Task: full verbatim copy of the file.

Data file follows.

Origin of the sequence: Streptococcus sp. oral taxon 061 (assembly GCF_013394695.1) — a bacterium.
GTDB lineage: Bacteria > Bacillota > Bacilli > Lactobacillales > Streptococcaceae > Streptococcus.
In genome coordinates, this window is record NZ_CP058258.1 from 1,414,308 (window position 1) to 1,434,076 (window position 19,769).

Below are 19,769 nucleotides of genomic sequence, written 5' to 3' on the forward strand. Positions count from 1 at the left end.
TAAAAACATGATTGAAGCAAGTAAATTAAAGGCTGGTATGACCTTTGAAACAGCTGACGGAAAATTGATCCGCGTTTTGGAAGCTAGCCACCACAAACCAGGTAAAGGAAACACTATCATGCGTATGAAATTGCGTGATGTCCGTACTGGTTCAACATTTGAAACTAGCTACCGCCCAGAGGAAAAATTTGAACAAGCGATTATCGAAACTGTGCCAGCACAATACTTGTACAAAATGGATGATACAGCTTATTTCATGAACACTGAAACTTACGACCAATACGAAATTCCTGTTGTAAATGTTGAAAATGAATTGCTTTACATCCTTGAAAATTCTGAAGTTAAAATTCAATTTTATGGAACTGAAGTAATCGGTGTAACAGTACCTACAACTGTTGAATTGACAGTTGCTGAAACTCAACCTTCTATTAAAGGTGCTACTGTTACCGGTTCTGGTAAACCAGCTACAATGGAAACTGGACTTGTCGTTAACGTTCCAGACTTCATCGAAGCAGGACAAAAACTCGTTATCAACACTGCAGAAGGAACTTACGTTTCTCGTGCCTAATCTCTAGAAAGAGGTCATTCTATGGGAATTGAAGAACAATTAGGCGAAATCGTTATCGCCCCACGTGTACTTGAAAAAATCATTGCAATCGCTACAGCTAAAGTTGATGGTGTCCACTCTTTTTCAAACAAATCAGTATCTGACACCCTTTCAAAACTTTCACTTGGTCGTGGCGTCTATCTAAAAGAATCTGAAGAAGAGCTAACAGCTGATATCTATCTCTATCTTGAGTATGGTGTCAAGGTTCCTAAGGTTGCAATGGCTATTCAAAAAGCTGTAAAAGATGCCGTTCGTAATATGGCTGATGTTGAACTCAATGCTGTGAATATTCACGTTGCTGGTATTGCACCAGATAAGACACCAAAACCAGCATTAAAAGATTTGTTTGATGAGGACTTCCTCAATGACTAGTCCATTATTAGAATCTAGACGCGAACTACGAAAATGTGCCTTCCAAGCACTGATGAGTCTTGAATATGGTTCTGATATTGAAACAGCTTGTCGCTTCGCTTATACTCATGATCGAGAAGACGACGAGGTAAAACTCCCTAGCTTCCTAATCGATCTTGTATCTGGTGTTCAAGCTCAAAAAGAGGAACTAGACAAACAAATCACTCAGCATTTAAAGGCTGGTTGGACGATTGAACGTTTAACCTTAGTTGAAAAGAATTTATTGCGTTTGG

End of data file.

Origin of the sequence: Streptococcus sp. oral taxon 061 (assembly GCF_013394695.1) — a bacterium.
GTDB lineage: Bacteria > Bacillota > Bacilli > Lactobacillales > Streptococcaceae > Streptococcus.
In genome coordinates, this window is record NZ_CP058258.1 from 1,414,308 (window position 1) to 1,434,076 (window position 19,769).

Below are 19,769 nucleotides of genomic sequence, written 5' to 3' on the forward strand. Positions count from 1 at the left end.
TAAAAACATGATTGAAGCAAGTAAATTAAAGGCTGGTATGACCTTTGAAACAGCTGACGGAAAATTGATCCGCGTTTTGGAAGCTAGCCACCACAAACCAGGTAAAGGAAACACTATCATGCGTATGAAATTGCGTGATGTCCGTACTGGTTCAACATTTGAAACTAGCTACCGCCCAGAGGAAAAATTTGAACAAGCGATTATCGAAACTGTGCCAGCACAATACTTGTACAAAATGGATGATACAGCTTATTTCATGAACACTGAAACTTACGACCAATACGAAATTCCTGTTGTAAATGTTGAAAATGAATTGCTTTACATCCTTGAAAATTCTGAAGTTAAAATTCAATTTTATGGAACTGAAGTAATCGGTGTAACAGTACCTACAACTGTTGAATTGACAGTTGCTGAAACTCAACCTTCTATTAAAGGTGCTACTGTTACCGGTTCTGGTAAACCAGCTACAATGGAAACTGGACTTGTCGTTAACGTTCCAGACTTCATCGAAGCAGGACAAAAACTCGTTATCAACACTGCAGAAGGAACTTACGTTTCTCGTGCCTAATCTCTAGAAAGAGGTCATTCTATGGGAATTGAAGAACAATTAGGCGAAATCGTTATCGCCCCACGTGTACTTGAAAAAATCATTGCAATCGCTACAGCTAAAGTTGATGGTGTCCACTCTTTTTCAAACAAATCAGTATCTGACACCCTTTCAAAACTTTCACTTGGTCGTGGCGTCTATCTAAAAGAATCTGAAGAAGAGCTAACAGCTGATATCTATCTCTATCTTGAGTATGGTGTCAAGGTTCCTAAGGTTGCAATGGCTATTCAAAAAGCTGTAAAAGATGCCGTTCGTAATATGGCTGATGTTGAACTCAATGCTGTGAATATTCACGTTGCTGGTATTGCACCAGATAAGACACCAAAACCAGCATTAAAAGATTTGTTTGATGAGGACTTCCTCAATGACTAGTCCATTATTAGAATCTAGACGCGAACTACGAAAATGTGCCTTCCAAGCACTGATGAGTCTTGAATATGGTTCTGATATTGAAACAGCTTGTCGCTTCGCTTATACTCATGATCGAGAAGACGACGAGGTAAAACTCCCTAGCTTCCTAATCGATCTTGTATCTGGTGTTCAAGCTCAAAAAGAGGAACTAGACAAACAAATCACTCAGCATTTAAAGGCTGGTTGGACGATTGAACGTTTAACCTTAGTTGAAAAGAATTTATTGCGTTTGG